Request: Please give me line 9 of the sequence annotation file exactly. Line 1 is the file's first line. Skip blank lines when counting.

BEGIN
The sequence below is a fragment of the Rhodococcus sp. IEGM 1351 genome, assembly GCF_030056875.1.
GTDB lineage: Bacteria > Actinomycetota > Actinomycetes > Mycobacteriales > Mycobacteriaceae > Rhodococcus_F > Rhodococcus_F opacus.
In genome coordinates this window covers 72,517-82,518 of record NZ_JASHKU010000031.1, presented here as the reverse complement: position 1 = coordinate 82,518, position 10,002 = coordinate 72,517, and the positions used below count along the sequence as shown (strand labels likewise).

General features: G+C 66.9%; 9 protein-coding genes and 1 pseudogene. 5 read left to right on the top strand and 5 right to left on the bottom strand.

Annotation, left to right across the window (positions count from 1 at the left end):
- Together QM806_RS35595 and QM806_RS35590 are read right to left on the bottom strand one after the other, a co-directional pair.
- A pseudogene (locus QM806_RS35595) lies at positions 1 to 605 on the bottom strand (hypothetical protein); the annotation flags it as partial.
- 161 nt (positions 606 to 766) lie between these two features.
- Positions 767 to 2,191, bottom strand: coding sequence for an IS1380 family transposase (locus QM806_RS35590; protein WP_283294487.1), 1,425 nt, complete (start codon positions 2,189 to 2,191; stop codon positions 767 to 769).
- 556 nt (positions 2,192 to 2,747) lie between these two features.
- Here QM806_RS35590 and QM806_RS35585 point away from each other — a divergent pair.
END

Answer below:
- Positions 767 to 2,191, bottom strand: coding sequence for an IS1380 family transposase (locus QM806_RS35590; protein WP_283294487.1), 1,425 nt, complete (start codon positions 2,189 to 2,191; stop codon positions 767 to 769).